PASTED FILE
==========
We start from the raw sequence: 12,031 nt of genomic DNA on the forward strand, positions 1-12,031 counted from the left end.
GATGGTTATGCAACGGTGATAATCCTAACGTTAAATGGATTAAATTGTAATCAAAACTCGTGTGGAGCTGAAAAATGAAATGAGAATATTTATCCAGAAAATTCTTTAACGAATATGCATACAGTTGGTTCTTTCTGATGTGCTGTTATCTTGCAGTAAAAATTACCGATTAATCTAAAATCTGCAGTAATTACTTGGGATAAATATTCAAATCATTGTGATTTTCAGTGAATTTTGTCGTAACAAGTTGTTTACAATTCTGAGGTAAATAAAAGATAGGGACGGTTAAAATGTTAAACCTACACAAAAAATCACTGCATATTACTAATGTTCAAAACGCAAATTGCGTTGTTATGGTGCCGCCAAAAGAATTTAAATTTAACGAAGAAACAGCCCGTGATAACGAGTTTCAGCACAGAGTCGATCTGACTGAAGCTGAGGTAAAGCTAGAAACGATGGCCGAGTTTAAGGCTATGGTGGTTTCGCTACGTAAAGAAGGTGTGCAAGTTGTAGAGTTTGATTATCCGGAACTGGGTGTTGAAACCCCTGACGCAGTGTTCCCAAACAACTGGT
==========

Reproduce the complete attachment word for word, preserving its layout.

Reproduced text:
We start from the raw sequence: 12,031 nt of genomic DNA on the forward strand, positions 1-12,031 counted from the left end.
GATGGTTATGCAACGGTGATAATCCTAACGTTAAATGGATTAAATTGTAATCAAAACTCGTGTGGAGCTGAAAAATGAAATGAGAATATTTATCCAGAAAATTCTTTAACGAATATGCATACAGTTGGTTCTTTCTGATGTGCTGTTATCTTGCAGTAAAAATTACCGATTAATCTAAAATCTGCAGTAATTACTTGGGATAAATATTCAAATCATTGTGATTTTCAGTGAATTTTGTCGTAACAAGTTGTTTACAATTCTGAGGTAAATAAAAGATAGGGACGGTTAAAATGTTAAACCTACACAAAAAATCACTGCATATTACTAATGTTCAAAACGCAAATTGCGTTGTTATGGTGCCGCCAAAAGAATTTAAATTTAACGAAGAAACAGCCCGTGATAACGAGTTTCAGCACAGAGTCGATCTGACTGAAGCTGAGGTAAAGCTAGAAACGATGGCCGAGTTTAAGGCTATGGTGGTTTCGCTACGTAAAGAAGGTGTGCAAGTTGTAGAGTTTGATTATCCGGAACTGGGTGTTGAAACCCCTGACGCAGTGTTCCCAAACAACTGGT